State of the Heart
Illnesses such as stroke, heart attack (myocardial infarction), angina pectoris, aortic aneurism and intermittent claudication ("smokers' legs") all represent diseases of the heart and arteries. These, and others, are all examples of cardiovascular disease (CVD). 450,000 Norwegians live with cardiovascular disease,1 meaning everyone knows someone affected.
Cardiovascular disease is a frequent cause of death, even though the latest reports from Norwegian Statistics state that less people dies from CVD than earlier2
Although mortality from CVD has decreased over the past 30 years, we see in recent years that the number of young people who get heart attacks increases. This is worrying.
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In 2012, 10 700 patients in Norway had stroke as the primary diagnosis. 26 100 had heart attacks or angina pectoris as the primary diagnosis.3 The problem is not unique to Norway; the World Health Organization (WHO) estimates that every year, cardiovascular disease kills 17.3 million people globally.4
Additionally, cardiovascular disease is a leading cause of premature death. Although the prognosis today is more optimistic – for instance the mortality from stroke has declined – cardiovascular disease remains an increasing burden on health care providers. With an aging population, the demand for treatment will continue to increase. Therefore research on both the treatment and prevention of cardiovascular disease is an important investment in the future.
There are many types of cardiovascular diseases, each with different underlying causes and risk profiles. In Norway, stroke, heart attack, high blood pressure, heart failure and angina pectoris are the most common ones.
Internationally, diseases of the heart and arteries are generally subdivided into five main groups – ischemic, rheumatic, hypertensive, cerebrovascular and inflammatory cardiovascular diseases.
Heart attacks, angina, and some types of heart failure are all examples of ischemic heart disease. Common to all of these is the narrowing of coronary arteries, so the blood supply to the heart is reduced. Cerebrovascular heart disease (or stroke) is when the blood supply to parts of the brain becomes inadequate. Disease caused by high blood pressure is called hypertensive heart disease.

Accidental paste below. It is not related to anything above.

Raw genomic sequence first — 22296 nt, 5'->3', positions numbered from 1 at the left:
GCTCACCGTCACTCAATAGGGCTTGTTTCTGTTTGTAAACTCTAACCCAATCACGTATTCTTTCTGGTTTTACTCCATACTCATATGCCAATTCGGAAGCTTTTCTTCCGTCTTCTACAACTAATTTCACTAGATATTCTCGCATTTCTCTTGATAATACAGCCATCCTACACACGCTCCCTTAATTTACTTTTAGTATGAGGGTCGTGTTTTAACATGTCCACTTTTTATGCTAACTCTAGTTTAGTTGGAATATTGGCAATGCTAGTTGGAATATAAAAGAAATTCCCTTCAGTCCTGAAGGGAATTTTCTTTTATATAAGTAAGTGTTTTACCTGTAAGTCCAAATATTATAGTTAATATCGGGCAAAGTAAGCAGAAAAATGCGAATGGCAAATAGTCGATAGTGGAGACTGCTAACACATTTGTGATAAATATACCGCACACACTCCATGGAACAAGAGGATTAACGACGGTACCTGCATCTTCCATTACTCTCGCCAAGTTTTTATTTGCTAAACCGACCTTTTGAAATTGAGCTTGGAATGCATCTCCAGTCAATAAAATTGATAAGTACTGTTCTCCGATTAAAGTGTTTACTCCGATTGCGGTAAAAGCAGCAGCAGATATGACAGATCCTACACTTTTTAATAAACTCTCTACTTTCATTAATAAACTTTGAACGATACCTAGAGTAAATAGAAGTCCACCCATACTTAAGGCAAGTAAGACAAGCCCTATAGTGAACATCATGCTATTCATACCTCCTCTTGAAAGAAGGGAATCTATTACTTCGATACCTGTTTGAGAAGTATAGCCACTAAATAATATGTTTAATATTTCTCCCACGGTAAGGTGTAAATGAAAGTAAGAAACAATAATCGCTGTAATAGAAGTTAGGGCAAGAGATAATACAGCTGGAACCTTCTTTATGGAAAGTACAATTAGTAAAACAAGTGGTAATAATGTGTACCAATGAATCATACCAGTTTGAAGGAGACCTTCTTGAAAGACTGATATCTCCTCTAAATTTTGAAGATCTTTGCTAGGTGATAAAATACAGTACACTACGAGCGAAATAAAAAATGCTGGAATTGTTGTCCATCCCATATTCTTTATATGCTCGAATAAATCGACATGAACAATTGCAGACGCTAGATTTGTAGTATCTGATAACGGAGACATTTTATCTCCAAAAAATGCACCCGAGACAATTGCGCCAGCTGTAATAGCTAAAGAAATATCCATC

Rheumatic heart disease arises from rheumatic fever after untreated streptococcal infections, leading to an immune response where the immune system attacks the body's own tissue. It can particularly target heart valves and heart muscle, causing these to function poorly. The immune response to infection of the heart muscle (myocarditis), the membrane surrounding the heart (pericarditis) or the heart's inner lining (endocarditis) is called inflammatory heart disease. Although inflammation normally is an important immune response, it can damage heart tissue and prevent normal cardiac function.
Risk factors for cardiovascular disease
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Cardiovascular disease in Norway
Internationally, the risk of different types of cardiovascular disease also varies by location. In total, the greatest number of people die from cardiovascular disease in Europe and Western Pacific, and ischemic and cerebrovascular cardiovascular diseases are responsible for most deaths in all regions.
Rheumatic heart disease causes the greatest number of deaths in Southeast Asia and the Western Pacific, inflammatory heart disease causes the greatest number of deaths in Europe, and hypertensive heart disease causes the greatest number of deaths in the Southeast Asia. Compared to ischemic and cerebrovascular cardiovascular disease, the total number of deaths from these types of disease is significantly lower.
|Number of deaths per region (1000 people)5|
The good news - exercise helps!
Although the risk factors for cardiovascular diseases vary, lifestyle plays an important part. Therefore, it is possible to reduce the risk through lifestyle changes. CERG's research on exercise and cardiovascular disease shows that regular physical activity is important for cardiovascular health, and for many people this leaves room for improvement.
For example, a study of patients with metabolic syndrome showed that the greatest reduction in mortality was found in people who maintained a low level of physical activity, compared to none at all. Although the reduction in mortality was even greater in people who exercised more, this is still important for motivation. You need not spend a vast number of hours exercising every week for it to benefit your health –getting out at least a little can make a big difference.
Furthermore, our research shows that aerobic interval training is one of the types of exercise that yields the best results. In myocardial infarction patients, we found that a little high-intensity training had a greater effect than more time spent on low- or medium-intensity training. We found that 4x4 interval training can improve the peak oxygen uptake (a measure of fitness) effectively both in the short and longer terms. This is important because fitness has proven to be a good predictor of future cardiac health.
Ready, get set…exercise!
In conclusion, CERG recommends that you set aside some time for exercise every week. If you need help to get started, you can take a look at CERG's 7-week fitness program, which will help you get into better shape and improve your physical fitness quickly.